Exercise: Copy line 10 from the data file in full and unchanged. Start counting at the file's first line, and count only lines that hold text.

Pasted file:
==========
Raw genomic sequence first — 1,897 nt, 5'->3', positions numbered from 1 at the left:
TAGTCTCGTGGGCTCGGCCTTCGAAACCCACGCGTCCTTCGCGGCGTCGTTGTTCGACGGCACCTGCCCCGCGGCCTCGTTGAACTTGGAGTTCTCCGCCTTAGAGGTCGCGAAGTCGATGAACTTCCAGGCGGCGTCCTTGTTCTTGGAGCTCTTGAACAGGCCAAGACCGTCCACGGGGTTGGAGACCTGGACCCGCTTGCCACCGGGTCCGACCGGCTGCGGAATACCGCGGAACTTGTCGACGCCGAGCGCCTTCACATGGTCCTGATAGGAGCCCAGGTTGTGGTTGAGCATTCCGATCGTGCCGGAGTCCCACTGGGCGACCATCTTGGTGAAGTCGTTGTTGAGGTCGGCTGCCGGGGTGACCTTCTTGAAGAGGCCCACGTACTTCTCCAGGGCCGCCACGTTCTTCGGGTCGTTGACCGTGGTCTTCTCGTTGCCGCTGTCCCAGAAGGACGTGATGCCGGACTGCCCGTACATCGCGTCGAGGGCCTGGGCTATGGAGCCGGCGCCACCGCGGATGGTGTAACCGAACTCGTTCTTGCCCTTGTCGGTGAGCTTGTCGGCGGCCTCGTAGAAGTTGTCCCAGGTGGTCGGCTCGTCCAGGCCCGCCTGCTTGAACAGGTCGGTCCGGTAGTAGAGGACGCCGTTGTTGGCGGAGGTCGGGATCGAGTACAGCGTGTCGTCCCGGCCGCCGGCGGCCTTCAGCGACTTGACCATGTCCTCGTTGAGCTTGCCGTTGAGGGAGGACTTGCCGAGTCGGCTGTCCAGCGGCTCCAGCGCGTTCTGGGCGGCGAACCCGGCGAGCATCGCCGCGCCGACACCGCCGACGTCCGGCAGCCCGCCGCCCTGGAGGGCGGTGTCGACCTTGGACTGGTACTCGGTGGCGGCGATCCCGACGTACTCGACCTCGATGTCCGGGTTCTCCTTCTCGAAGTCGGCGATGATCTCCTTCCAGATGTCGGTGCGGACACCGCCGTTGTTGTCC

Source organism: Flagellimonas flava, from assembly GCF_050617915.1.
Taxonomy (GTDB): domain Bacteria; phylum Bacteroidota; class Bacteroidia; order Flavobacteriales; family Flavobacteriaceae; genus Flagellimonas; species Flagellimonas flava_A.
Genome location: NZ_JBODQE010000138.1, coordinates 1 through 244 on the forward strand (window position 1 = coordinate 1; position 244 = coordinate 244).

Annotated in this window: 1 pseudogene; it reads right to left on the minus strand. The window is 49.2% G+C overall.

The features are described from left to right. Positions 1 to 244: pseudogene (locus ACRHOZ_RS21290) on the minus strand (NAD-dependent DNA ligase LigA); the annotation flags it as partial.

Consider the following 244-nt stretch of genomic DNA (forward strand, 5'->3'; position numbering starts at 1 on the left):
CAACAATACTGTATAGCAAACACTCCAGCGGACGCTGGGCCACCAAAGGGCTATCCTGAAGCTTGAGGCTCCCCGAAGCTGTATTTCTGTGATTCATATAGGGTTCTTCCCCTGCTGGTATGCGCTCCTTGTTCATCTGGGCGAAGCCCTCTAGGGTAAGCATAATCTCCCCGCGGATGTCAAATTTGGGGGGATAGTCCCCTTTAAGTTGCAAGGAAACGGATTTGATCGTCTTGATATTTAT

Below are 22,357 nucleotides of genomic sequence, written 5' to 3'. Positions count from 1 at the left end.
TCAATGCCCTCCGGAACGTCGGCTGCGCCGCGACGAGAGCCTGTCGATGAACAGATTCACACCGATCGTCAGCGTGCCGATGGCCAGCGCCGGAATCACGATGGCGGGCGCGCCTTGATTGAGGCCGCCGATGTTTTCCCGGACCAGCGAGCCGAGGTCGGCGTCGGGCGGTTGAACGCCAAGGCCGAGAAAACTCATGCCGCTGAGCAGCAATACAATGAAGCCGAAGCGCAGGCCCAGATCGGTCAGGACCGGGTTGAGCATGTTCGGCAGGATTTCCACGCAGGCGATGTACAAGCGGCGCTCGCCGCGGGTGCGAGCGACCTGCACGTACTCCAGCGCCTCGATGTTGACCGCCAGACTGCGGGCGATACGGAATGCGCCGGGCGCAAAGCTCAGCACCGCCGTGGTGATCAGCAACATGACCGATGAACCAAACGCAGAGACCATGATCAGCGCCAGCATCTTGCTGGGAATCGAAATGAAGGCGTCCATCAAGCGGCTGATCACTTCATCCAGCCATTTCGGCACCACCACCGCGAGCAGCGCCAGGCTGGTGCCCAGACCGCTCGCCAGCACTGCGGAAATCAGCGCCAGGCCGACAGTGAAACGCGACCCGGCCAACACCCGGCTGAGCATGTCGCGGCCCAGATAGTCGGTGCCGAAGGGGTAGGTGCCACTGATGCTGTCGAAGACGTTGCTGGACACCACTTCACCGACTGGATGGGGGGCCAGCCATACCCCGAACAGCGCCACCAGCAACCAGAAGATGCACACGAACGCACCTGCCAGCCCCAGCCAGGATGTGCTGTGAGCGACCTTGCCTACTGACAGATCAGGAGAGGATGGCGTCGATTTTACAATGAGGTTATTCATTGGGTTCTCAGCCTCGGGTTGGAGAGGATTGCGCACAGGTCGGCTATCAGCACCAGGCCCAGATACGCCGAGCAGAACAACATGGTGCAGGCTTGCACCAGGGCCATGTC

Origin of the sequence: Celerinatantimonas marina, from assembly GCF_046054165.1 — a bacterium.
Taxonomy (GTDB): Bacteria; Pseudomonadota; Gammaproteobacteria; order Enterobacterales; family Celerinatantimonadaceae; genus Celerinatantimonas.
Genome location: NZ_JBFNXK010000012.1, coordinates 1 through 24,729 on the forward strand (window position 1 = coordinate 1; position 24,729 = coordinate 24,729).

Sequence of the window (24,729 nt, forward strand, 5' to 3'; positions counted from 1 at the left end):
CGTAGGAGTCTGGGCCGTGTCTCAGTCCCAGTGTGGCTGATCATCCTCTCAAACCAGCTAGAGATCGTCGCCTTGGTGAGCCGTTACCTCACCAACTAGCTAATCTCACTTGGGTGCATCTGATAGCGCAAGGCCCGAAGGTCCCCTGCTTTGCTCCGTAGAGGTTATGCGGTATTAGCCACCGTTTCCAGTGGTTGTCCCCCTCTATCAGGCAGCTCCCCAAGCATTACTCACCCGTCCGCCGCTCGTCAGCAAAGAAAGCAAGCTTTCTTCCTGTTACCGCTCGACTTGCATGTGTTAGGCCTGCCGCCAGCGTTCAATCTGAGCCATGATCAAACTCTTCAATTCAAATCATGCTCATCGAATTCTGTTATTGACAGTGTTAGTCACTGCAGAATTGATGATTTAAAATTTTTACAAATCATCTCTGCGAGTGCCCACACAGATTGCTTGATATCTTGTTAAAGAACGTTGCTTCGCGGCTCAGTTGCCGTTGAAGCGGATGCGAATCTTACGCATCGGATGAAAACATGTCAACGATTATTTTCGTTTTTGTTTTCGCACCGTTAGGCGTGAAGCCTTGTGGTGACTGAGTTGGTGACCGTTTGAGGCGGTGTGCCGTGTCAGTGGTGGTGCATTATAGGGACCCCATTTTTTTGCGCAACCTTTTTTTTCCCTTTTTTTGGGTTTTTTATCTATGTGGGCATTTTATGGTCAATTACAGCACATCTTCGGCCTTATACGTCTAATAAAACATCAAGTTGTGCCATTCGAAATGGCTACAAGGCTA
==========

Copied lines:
Below are 22,357 nucleotides of genomic sequence, written 5' to 3'. Positions count from 1 at the left end.